What is worse than fear and greed? Guilt

Women investors, need to watch out for greed and fear and above all guilt, while investing. Where does this guilt come from and how should they deal with it?

Priyanka Parashar/Mint
Priyanka Parashar/Mint

Fear and greed. These two emotions can cause havoc with your portfolios. The tendency to be fearful when the markets fall and greedy when the markets rise is indisputably disruptive to wealth creation. But when it comes to women and money, there is a third emotion at play, one that’s far more perilous than the two common bedfellows above. It’s a shadow that follows you everywhere.

It’s called guilt.

Guilt is more dangerous than fear or greed because these two emotions are largely caused by external factors—the fall and rise of the stock market, for example. You can reason with fear and greed and avoid their traps if counselled well. Guilt, on the other hand, is your conscience keeper and doesn’t go away easily.

Guilt is an internal conflict where you have not lived up to your expectations. Logic and reason fade away in front of it and the subsequent overcompensation to assuage these feelings is what often causes financial misfortunes.

Women, regardless of whether they are professionally employed or homemakers, are wired to perennially feel guilty.

Working women may feel guilty because they haven’t spent enough time with their children or their partners, haven’t spoken to their parents more frequently or missed the last parent-teacher meeting.

Homemakers may feel guilty because they think they haven’t contributed to the family’s finances, not monitored the children’s studies enough, blown-up money in the beauty parlour, not cooked a perfect meal…. The list is endless.

I find that these feelings of guilt typically manifest themselves into spending, which eventually leads to further guilt. Spending works like a wonder drug—the keen anticipation before the spending, the high during the splurge and then the crash when remorse sets in. It is a vicious cycle.

Take the example of X, a single mother of two teenaged boys. She worked in a large multinational firm, and drew a fairly decent income. For many months, X’s income was just enough to fund expenses, leaving no room for savings. We eventually clipped her expenses and got her to put away some money regularly so she could reduce her home loan and its instalments.

At the end of 2 years of this exercise, she had built a sizeable kitty and I counselled her to use this money to reduce the home loan.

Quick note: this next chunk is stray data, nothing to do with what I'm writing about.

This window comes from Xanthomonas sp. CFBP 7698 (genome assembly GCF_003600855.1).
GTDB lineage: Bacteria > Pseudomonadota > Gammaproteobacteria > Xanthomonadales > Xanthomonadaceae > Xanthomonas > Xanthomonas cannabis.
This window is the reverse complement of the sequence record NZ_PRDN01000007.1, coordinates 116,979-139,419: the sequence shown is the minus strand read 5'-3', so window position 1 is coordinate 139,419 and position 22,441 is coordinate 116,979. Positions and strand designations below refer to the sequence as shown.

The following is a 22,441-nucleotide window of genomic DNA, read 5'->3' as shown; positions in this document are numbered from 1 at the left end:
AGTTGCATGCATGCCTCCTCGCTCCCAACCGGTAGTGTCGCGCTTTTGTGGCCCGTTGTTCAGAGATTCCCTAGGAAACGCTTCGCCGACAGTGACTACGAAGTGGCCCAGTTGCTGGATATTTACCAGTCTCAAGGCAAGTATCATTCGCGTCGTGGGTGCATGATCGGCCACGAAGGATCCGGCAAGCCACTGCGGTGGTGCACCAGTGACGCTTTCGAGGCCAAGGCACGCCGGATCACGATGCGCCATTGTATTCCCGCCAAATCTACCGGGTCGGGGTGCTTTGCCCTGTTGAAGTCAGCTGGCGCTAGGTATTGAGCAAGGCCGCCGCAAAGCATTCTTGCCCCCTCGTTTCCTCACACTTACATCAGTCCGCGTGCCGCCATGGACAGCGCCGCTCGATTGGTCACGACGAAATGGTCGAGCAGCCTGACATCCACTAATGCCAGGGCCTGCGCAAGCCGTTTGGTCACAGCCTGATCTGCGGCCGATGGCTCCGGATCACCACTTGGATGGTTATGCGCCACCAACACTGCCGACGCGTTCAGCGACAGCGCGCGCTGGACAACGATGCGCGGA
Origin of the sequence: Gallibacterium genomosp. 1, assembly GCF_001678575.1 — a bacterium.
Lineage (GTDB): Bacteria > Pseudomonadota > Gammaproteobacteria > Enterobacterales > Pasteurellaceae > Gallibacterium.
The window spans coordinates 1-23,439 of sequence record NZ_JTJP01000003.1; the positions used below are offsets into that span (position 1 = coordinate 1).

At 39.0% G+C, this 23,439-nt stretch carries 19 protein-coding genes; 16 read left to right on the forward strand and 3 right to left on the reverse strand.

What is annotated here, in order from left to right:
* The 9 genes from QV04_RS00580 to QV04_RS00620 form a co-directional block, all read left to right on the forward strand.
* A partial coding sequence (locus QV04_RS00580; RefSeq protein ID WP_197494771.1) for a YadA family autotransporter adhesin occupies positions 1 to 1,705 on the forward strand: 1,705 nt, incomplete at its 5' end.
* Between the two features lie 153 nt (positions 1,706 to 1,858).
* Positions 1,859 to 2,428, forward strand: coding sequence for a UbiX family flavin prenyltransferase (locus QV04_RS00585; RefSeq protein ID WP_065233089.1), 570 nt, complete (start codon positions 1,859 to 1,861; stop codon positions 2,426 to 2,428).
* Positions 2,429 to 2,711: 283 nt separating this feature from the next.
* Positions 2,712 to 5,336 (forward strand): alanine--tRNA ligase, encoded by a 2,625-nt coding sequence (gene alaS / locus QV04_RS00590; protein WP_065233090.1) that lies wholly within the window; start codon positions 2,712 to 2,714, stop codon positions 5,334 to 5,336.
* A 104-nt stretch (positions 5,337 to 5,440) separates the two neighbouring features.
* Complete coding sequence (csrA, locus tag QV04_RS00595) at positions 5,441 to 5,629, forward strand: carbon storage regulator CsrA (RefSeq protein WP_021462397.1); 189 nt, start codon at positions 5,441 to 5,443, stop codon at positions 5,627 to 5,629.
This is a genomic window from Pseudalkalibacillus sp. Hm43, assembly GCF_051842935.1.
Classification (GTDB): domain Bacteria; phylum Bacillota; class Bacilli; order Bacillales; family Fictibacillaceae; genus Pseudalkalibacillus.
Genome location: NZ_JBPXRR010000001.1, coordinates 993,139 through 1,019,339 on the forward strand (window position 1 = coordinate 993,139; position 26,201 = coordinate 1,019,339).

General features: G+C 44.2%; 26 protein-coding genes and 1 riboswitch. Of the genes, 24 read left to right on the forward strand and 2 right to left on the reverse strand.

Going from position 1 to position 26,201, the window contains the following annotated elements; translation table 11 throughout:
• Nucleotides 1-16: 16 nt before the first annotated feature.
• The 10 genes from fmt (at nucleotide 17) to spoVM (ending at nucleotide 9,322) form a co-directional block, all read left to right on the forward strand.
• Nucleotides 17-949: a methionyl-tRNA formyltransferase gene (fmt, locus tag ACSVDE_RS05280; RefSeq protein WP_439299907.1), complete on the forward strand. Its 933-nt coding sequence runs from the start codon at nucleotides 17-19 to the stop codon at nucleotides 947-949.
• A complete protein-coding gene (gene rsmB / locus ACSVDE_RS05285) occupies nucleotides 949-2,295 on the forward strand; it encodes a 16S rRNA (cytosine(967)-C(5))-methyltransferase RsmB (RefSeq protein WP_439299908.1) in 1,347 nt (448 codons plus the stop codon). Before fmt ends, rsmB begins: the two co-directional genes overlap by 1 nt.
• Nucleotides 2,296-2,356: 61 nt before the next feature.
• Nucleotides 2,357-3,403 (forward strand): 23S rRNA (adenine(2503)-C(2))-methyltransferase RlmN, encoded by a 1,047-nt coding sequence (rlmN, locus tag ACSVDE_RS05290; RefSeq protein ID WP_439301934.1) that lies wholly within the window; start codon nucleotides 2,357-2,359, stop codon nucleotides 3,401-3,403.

I met her a few months later and realised that the money had been spent instead on a vacation to the US. “There’s no point in earning money if I can’t use it to buy happiness,” was her stoic response.

On probing deeper, she revealed that her boys had coerced her into spending on the holiday since their classmates were holidaying in foreign destinations. Even though X was acutely aware of the financial jeopardy she was putting herself into, she buckled under the guilt of not providing for her children well.

Her momentary happiness was about to cause her several years of despair. With only a decade of working life to go, and no significant assets to her name, she was severely compromising her future goals.

Yet, on average, women aren’t big risk takers nor are they profligate. They are innately aware of the family’s financial requirements. This is especially true among women in the lower strata of society.

Muhammad Yunus, founder of microfinance institution Grameen Bank, famously learnt that when you give money to a man, he uses it for his own needs but when you give it to a woman, she uses it towards the upliftment of the entire family.

The guilt associated with spending essentially comes from not knowing where you stand financially. This is easy to manage. It all boils down to letting go of your fears about spending and saving, and understanding how much you can spend.

If you create four distinct spending silos—essentials, long-term goals, emergency fund and discretionary—you will free your mind from the guilt of spending on yourself.

Essentials would include routine expenses: loan instalments, insurance premiums and rentals. Long-term goals would be education and retirement goals. At least 6 months of expenses must be accumulated to handle sudden emergencies, preferably in a liquid fund for higher returns. The remaining money is discretionary and can be spent without guilt.

Discretionary spending should be trimmed down first if you find you are living beyond your means. However, if you aren’t, you have certainly earned the right to spend on yourself.

A financial planner can bring clarity to your finances, crunch the numbers and project retirement charts with a fair degree of accuracy.

A looking glass into the future, a financial plan prompts you to alter your course today if things don’t look satisfactory. However, if the charts look healthy, there is no harm in spending more and upgrading your lifestyle.

There are several instances where I have counselled my clients to spend more. Very often such customers are not only able to meet their financial goals comfortably, they also end up bequeathing a large estate to their heirs, without consciously planning to do so.

If bequeathing large assets is not a primary objective, then the money can be used to upgrade their current lifestyle.

I often ask my customers, if today was the last day of their lives, would they regret not having spent more? What would your answer be?

Priya Sunder is director, PeakAlpha Investment Services Pvt. Ltd

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